Groupon is an interesting example of promotional writing that sells, when attached to the right deals.
If you're not familiar with Groupon, it's a company that offers group discount (hence the name, group + coupon) daily deals for every city where they operate.
You probably saw the banner ads in your feeds, or when navigating to sites from your home computer and city. Have you ever read one of those deals?
They are great entertainment for sure.
I attended the Confab2011 session where Brandon Copple, managing editor for Groupon, explained how they go about hiring writers, and what they look for in their copy -- along with examples taken directly from the Groupon Style Guide.
- Protect the customer experience
- Protect the Groupon brand
- Ensure deals are fair, transparent, and awesome
This is the responsibility of everyone in the editorial organization, which now counts more than 400 employees in editorial jobs.
Content for each deal has two objectives:
- Describe the deal
- Entertain (with humor)
The entertainment part is taken very seriously, yet should never take more than 20% of the copy, according to the Style Guide. The deal is king. Editorial guidelines support the kind of clear writing and story telling people like to read, because they dictate:
- respect for busy readers -- give people credit for being smart; don't talk down to them; write real editorial, not ad copy
- independence from the merchants with whom the deals are made -- the reason why Groupon hires so many writers to develop copy
- accuracy -- yes, they do have fact checkers (this was good to hear)
- transparency -- never overdo a deal, make sure it's a fair representation
- editorial and not advertising copy -- he was extra careful to highlight how they really work on making the content pop through "show, don't tell" techniques
The editorial team looks for writing that stands out -- literally jumps off the screen -- active and creative language, and strong verbs and descriptions. Writers need to really understand the deal to be able to write about it.
Among the hires are journalists, copywriters, creative writers, poets, artists, actors, fiction writers, musicians, and even filmmakers. Groupon's production process is eights steps, plus one:
- Deal creation
- Image design
- Fact check
- Voice edit
- Copy edit
- Quality assurance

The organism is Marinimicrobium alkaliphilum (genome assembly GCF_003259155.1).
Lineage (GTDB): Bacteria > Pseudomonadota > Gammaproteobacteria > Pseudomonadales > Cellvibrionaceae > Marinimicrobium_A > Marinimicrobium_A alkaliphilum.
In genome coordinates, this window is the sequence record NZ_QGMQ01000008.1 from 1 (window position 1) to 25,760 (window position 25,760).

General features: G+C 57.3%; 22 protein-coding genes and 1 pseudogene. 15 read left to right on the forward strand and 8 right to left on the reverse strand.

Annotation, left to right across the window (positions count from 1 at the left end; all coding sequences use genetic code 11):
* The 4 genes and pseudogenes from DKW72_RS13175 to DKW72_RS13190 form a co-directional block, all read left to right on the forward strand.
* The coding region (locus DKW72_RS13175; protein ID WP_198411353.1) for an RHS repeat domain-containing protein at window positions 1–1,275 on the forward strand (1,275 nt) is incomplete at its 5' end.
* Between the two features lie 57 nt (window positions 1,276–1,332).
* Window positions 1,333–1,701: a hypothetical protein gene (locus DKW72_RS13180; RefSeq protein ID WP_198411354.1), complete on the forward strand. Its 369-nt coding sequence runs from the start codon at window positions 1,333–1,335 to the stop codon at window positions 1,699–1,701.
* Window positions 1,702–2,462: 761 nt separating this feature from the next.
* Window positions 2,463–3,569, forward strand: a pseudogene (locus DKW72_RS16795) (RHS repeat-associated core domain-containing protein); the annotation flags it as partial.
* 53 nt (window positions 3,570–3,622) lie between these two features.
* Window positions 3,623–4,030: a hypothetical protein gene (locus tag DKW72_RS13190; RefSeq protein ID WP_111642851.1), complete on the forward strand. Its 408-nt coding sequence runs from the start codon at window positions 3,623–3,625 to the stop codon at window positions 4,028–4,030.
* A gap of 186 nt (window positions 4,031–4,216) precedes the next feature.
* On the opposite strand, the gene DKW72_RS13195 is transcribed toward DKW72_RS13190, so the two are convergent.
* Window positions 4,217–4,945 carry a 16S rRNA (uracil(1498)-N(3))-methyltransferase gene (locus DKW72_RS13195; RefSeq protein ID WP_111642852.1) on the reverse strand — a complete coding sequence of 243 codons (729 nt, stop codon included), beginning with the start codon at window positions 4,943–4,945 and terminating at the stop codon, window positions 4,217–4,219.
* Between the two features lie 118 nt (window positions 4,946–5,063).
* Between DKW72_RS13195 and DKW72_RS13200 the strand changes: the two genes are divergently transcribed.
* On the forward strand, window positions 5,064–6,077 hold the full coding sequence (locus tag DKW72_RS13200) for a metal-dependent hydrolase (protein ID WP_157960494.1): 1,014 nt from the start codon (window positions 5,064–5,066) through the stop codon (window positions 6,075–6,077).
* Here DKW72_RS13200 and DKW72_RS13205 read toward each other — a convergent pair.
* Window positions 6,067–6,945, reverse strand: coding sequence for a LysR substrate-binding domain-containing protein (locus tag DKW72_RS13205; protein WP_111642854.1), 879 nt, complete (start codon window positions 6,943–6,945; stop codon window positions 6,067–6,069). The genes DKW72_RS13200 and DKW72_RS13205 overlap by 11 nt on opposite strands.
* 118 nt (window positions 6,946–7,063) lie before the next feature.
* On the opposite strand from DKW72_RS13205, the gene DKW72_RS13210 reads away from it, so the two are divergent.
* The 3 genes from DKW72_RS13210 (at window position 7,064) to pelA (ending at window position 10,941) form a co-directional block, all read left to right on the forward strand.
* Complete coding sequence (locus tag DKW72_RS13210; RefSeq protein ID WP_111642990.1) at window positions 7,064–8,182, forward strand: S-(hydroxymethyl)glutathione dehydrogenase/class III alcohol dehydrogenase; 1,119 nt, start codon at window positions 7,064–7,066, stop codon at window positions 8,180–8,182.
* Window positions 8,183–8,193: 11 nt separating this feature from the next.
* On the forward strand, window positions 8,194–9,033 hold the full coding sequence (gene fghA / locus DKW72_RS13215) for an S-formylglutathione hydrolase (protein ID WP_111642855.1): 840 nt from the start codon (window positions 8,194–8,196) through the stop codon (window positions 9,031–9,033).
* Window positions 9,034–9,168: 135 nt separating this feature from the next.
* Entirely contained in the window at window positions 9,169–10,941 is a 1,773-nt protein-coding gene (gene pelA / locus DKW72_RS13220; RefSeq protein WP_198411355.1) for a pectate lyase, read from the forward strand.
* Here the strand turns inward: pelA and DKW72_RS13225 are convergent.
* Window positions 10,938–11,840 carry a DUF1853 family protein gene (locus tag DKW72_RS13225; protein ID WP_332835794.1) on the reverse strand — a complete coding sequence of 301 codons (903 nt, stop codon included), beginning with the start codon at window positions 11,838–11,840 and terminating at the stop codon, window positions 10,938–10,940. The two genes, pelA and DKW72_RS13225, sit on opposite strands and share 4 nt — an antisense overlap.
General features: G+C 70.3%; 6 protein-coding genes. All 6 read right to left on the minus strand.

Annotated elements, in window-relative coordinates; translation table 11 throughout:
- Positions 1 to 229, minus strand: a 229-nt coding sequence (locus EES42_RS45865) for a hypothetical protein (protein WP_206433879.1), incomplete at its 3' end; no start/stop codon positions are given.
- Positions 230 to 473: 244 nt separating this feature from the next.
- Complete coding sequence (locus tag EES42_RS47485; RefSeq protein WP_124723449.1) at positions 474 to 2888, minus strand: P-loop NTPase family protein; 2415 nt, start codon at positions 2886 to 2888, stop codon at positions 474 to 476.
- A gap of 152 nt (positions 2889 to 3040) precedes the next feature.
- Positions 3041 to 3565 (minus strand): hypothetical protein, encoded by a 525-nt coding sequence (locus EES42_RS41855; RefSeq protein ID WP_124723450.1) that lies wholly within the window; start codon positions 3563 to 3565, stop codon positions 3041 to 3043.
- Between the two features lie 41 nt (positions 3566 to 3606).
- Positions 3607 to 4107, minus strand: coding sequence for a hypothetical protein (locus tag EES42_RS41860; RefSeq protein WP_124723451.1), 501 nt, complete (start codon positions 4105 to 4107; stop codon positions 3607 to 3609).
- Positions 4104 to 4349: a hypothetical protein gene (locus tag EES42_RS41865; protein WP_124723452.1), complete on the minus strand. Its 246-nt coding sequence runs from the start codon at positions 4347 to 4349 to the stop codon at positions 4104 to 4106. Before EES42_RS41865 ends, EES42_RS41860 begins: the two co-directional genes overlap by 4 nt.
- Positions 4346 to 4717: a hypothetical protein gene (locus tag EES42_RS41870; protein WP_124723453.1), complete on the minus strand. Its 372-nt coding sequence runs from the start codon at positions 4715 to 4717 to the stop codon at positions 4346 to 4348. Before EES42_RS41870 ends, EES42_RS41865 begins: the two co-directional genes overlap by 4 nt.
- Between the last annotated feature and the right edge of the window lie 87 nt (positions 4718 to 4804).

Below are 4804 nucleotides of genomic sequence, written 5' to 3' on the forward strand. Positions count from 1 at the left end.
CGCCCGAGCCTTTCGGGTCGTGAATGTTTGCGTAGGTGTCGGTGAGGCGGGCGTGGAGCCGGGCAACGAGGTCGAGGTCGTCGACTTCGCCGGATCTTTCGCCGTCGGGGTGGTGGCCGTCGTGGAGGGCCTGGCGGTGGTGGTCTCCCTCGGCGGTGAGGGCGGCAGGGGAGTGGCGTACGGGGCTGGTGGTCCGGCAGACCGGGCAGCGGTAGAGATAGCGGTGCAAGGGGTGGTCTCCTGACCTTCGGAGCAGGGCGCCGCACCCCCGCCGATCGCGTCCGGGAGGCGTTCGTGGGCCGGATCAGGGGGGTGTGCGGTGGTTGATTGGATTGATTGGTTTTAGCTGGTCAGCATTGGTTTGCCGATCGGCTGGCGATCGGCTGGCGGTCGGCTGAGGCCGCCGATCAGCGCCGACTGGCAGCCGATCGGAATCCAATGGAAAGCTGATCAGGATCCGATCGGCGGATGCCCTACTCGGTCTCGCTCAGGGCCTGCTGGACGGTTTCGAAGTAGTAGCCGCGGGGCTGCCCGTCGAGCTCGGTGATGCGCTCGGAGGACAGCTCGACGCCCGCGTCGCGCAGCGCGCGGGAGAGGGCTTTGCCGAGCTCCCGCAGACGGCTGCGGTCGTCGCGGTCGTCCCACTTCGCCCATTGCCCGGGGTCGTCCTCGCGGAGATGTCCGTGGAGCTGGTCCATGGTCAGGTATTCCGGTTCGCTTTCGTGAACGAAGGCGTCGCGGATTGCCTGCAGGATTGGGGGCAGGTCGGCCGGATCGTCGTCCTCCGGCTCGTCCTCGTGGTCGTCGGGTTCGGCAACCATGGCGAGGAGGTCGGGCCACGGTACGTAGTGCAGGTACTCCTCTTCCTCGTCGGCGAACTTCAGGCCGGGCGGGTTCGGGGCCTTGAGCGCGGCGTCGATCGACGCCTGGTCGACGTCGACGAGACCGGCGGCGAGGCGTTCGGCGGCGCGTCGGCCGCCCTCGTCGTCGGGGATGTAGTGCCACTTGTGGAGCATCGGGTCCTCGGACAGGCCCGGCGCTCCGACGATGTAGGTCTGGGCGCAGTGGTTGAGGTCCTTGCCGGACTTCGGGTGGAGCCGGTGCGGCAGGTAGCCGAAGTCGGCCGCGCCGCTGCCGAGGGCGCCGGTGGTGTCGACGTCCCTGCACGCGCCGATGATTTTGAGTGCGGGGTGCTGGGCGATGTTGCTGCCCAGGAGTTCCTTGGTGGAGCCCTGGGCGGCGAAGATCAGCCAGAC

- Site edits (if there was anything wrong after publishing)
Too much of a good thing?
Two and a half years after the November 2008 launch, with competition mounting in several markets where they do deals, the company is filing for an IPO to raise $750 millions. If successful, their valuation would be higher than the $6 billion offered by Google only a year ago.
As of March 31, they had 83.1 million subscribers, up from 152,203 in June 2009. However, only 15.8 million people bought in at least one deal.
There are growing concerns over their customer acquisition costs. In this analysis at the Yipit blog (also a company that offers deals), Groupon numbers hint at a mature business. At their scale, they are not converting nearly enough new buyers to keep the deal pipelines growing.
One deal or purchase does not a customer make.
Room for ecommerce growth
Despite the valuation doubts about Groupon, some investors think there is still room for new online retailers to develop vertical businesses on the Web. The comment made me think of VerticalNet... Running a business profitably should be *over the long haul*.
We all love a really good deal. At the same time, many of us are also prepared to pay for value. Why? Because we understand that we live in an ultra connected world, and investing in the right things is more sustainable -- for us and for our communities.
My take is that deep discounting creates a race at the bottom effect and undermines quality. What we don't have, however, and where I see potential with Groupon, is an infrastructure that can connect small business owners with customers at scale. I'll expand on this point on my post Friday.
However the deal ends up being with Groupon, good, creative writing that connects does seal the deal. I'm looking for the company or individual that can take those writing principles and apply them to help build relationships between local merchants and their communities.
Now, that's a deal worth going for.
[infographic source: Money Savings blog]